If not for the CRAM facility, patients with Kaposi’s would otherwise have to go through the city’s primary health centres, only to be referred on to the hospital, where they may need to wait for hours or even days to receive attention. There is no guarantee that either would be equipped to deal with these complications, as technical skills, tools and medicines can be lacking in health structures in Mozambique. At the CRAM, hundreds of patients suffering with complications related to HIV/AIDS, like Kaposi’s, treatment failures or co-infection, are seen by health staff each month. Four hundred patients with Kaposi’s sarcoma are currently being administered treatment at the facility.

Patient's story

Joao*, 36

“The lesions started on my lower leg but it started to move up gradually. I couldn’t bend my leg and the swelling was so great that it felt like there were stones inside it. I saw a doctor about nine months ago about it and they told me it was Kaposi’s and put me on chemotherapy at the CRAM. Since I started the treatment, I haven’t missed a dose and will never give it up.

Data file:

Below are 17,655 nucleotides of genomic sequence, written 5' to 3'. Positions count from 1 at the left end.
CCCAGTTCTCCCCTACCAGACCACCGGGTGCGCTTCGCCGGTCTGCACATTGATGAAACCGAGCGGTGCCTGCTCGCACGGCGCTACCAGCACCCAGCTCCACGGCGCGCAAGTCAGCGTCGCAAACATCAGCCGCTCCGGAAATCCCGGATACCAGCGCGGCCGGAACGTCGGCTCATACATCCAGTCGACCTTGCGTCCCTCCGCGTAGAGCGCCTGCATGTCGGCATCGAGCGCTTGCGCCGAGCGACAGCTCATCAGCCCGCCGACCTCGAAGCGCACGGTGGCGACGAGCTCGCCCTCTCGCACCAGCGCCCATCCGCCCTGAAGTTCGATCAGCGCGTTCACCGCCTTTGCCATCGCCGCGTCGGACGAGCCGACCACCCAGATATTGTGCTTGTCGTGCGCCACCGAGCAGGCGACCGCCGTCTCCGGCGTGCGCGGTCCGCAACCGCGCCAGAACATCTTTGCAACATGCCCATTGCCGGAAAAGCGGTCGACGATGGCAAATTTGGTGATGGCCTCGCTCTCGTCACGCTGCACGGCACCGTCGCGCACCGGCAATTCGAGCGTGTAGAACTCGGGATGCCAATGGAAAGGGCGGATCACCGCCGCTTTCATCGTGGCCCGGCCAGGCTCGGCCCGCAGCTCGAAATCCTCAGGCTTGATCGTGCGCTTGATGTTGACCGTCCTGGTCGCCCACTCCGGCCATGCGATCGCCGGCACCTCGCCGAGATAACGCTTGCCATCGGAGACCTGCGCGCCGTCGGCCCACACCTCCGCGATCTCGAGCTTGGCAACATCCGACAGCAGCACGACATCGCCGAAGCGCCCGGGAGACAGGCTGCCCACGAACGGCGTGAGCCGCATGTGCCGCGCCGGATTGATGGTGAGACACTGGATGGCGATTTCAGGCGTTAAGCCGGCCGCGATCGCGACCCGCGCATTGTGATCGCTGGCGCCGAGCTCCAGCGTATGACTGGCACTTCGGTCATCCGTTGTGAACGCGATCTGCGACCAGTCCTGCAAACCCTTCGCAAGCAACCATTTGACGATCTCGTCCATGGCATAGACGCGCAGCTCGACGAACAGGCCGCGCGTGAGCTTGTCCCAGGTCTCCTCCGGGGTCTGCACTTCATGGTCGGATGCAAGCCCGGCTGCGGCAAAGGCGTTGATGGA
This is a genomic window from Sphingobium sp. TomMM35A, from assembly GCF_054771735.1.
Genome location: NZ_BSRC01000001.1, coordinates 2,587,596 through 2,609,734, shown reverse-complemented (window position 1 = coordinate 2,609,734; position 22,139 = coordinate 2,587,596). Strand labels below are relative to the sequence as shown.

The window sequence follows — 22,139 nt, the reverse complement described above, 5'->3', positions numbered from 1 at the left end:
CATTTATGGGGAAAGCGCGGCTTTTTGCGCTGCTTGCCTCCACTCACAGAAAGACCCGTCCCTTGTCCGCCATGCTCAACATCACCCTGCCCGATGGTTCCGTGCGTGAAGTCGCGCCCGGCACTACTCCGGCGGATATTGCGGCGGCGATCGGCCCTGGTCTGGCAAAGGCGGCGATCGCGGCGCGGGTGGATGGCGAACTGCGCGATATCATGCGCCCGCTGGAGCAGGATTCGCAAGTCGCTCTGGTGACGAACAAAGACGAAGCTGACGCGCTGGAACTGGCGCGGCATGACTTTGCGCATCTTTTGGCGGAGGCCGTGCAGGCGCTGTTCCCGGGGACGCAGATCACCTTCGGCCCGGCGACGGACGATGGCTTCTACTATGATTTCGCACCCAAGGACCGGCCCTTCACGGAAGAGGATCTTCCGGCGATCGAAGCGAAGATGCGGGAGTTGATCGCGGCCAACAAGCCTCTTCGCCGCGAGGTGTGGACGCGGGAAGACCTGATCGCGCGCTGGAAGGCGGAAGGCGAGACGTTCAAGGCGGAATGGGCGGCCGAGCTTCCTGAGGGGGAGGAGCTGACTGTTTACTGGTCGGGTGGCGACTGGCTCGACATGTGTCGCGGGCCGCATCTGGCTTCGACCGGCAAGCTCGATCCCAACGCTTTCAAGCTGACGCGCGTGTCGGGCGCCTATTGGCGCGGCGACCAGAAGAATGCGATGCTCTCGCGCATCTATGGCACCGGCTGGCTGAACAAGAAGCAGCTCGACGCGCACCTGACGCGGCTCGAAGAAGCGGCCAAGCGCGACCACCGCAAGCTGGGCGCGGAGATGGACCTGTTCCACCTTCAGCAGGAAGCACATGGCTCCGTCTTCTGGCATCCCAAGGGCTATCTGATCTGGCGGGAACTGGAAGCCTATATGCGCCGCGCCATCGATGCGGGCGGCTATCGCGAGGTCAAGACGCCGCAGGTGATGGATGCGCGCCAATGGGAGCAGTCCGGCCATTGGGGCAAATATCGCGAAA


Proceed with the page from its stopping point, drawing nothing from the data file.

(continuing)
I have to receive treatment monthly. It’s kind of inconvenient – there are a few problems. The room that we get the treatment in is really small, and there are women and men receiving it in the same room at the same time. Also, the treatment can be hard on the body. I’ve lost my hair, though it’s now growing back really soft. Sometimes I don’t have an appetite and sometimes I throw up after eating. It feels like I have malaria. That lasts a three or so days and then I feel okay. Then I come back the next month for treatment and it’s the same thing, all over again.

I have an informal job – I work when the opportunity arrives, building things and giving support in construction. But for about a week each month I have to stop working because of the side effects of the chemotherapy. I don’t have an appetite and I have no energy. I feel better when I’m working.

I started working really early in life, when I was fifteen. I started working in a bar and then I moved into construction – the money was good. Once I was earning money, I started having kids. When you’re earning more money in Mozambique, you have more kids. I have four girls and three boys. I’m a grandfather now too: my oldest daughter, who’s 17, has a one year old baby. My wife is taking care of the children in the provinces. Here in Maputo, I’m living with my sister and making money and sending it back to my family. When I can I work, that is. I’m here in Maputo to work a bit, but really to follow the treatment.